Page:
In Canada, internet service providers (ISPs) retain all activity data on their customers for 6 months, which can be extended to 12 months with a court order. These obligations do not apply to VPNs. However, a VPN provider can be forced to start logging a specific user’s activities as part of an investigation.
Canada’s Copyright Modernization Act allows copyright holders compensation from people who get illegal copies of entertainment or illegally watch streams. This payment is capped at $5,000 per infringement.
Although every VPN provider says it doesn’t log activity, many of them are lying. TunnelBear has a no logging policy. It claims that its confidentiality processes are confirmed by an annual security audit by Cure53. However, this is a vulnerability assessment that performs penetration testing on the servers that run the VPN. That declaration of security doesn’t guarantee that TunnelBear doesn’t keep logs.
Network address translation
There are two purposes of a VPN, the first is to hide your online activity, and the second is to hide your internet identity. These tasks are performed in two phases. All of the internet traffic of a TunnelBear VPN client gets diverted through a TunnelBear server. The connection to the server is protected with encryption, and the activity that is forwarded out of the server is protected by address substitution.
Network Address Translation (NAT) is the mechanism that the TunnelBear VPN uses to hide the identities of its clients. Every device on the internet needs a unique identifier called an IP address. In order to enforce uniqueness, the allocation of IP addresses is centrally controlled. The addresses are released in blocks to regional authorities, who then sell them in bulk to registrars.
The eventual buyer of each address is registered in order to block its reuse, and the registration process identifies the physical location of the buyer. The location information of each IP address is publicly available, and it is this data that tells Web servers where a request for content comes from. This enables a video streaming service to alter the content that it delivers or block access completely. Other sites, such as online gambling, gaming, and news sites, use the same reference system to block access or modify content.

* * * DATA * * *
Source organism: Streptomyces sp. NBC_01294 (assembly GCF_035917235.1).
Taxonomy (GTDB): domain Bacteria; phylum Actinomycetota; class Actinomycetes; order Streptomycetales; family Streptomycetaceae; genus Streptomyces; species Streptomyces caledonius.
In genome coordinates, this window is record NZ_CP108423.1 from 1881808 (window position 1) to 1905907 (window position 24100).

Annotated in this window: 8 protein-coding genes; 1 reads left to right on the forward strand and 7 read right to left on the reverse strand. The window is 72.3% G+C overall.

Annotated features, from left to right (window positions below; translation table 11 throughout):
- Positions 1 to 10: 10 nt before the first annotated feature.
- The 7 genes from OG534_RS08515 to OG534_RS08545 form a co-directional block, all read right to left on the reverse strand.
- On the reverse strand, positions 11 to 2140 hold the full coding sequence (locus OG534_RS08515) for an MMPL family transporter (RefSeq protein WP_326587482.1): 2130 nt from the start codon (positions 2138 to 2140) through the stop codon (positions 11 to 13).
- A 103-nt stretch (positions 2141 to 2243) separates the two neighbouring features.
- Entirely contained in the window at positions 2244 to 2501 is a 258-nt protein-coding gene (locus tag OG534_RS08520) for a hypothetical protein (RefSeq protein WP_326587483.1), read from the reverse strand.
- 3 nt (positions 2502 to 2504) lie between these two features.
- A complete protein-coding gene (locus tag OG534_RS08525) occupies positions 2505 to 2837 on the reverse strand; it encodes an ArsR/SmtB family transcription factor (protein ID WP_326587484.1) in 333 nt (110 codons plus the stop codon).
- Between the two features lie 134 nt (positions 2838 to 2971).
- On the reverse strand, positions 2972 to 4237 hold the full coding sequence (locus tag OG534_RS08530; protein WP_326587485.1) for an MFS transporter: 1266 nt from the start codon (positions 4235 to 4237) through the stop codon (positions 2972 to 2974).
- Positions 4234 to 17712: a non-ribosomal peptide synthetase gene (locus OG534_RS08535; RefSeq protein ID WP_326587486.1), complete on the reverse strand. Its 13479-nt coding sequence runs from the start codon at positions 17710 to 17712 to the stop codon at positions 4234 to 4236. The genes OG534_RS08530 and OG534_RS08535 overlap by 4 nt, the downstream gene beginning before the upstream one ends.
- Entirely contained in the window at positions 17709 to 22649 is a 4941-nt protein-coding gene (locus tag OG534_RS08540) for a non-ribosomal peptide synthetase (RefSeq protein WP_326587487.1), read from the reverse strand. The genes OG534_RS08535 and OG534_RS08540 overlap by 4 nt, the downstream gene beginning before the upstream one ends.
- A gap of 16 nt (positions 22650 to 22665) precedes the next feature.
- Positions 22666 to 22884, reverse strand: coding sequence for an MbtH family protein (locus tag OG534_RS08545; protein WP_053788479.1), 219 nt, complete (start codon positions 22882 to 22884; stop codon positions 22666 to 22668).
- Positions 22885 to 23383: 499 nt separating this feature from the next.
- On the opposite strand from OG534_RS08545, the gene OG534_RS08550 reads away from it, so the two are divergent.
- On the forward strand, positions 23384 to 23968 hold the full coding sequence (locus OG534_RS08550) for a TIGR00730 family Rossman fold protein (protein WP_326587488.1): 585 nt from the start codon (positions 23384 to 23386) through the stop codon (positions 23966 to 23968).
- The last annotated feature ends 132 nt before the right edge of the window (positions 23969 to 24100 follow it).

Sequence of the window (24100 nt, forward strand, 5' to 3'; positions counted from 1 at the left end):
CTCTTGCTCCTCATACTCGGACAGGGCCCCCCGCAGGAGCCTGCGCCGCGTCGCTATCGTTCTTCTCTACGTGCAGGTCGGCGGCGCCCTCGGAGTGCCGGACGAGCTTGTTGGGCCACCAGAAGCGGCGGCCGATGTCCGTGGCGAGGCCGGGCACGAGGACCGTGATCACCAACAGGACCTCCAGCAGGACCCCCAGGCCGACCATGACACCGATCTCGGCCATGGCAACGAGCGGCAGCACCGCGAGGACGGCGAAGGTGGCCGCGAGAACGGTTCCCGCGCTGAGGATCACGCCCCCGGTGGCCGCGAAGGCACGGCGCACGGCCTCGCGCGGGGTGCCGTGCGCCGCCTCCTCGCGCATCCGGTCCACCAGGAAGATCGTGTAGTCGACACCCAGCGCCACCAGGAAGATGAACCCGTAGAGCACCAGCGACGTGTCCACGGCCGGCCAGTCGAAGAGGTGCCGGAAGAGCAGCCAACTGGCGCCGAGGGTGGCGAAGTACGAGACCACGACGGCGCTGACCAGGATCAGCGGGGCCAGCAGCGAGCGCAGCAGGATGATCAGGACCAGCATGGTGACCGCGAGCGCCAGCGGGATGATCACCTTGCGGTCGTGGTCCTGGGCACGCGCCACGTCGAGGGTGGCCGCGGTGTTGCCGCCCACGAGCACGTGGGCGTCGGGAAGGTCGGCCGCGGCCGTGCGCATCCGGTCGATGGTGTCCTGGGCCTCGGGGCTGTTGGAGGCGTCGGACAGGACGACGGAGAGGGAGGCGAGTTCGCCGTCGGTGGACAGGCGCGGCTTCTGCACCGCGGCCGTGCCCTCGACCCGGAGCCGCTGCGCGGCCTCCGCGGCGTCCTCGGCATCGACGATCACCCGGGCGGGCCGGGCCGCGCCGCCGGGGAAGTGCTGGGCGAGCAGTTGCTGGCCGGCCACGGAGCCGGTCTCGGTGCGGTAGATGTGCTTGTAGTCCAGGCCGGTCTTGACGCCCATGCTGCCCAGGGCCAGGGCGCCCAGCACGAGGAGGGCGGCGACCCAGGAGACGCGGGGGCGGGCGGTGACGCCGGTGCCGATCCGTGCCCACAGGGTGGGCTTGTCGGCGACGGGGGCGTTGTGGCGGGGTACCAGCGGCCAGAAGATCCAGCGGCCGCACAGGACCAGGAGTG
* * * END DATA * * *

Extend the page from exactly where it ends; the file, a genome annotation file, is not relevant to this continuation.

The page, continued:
The VPN system bypasses regional restrictions because you choose a server in a specific location before you connect. Once the VPN session is active, all of your traffic will appear to be from that location. Data passes over the internet in packets. The packet has a header on it, which include the source and destination addresses. It is the source address that tells Web servers where you are. The VPN server puts its own IP address in that field.
When the code for a website is returned, it goes to the VPN server. TunnelBear operates a pool of IP addresses for each server. One of these is allocated to a customer at the beginning of the session. There might be many customers channeling traffic through the same server at the same time, and the server allocates a different temporary address to each. This is the network address translation system, and looking at the cross-reference between client IP addresses and their substitutes enables TunnelBear to forward replies back to the right customer.
Does TunnelBear keep logs?
Once a customer turns the VPN service off, the allocated IP address goes back into the server’s address pool for reuse. The entry in the NAT table is deleted. A VPN that keeps activity records stores these mappings on a disk for a long time after the session ends. There isn’t any business advantage to TunnelBear in storing these mappings. This lack of incentive is the main reason that analysts believe Tunnel Bear’s no logs policy statement – keeping logs without legal compulsion just incurs a storage cost for no business benefit.
TunnelBear VPN protocols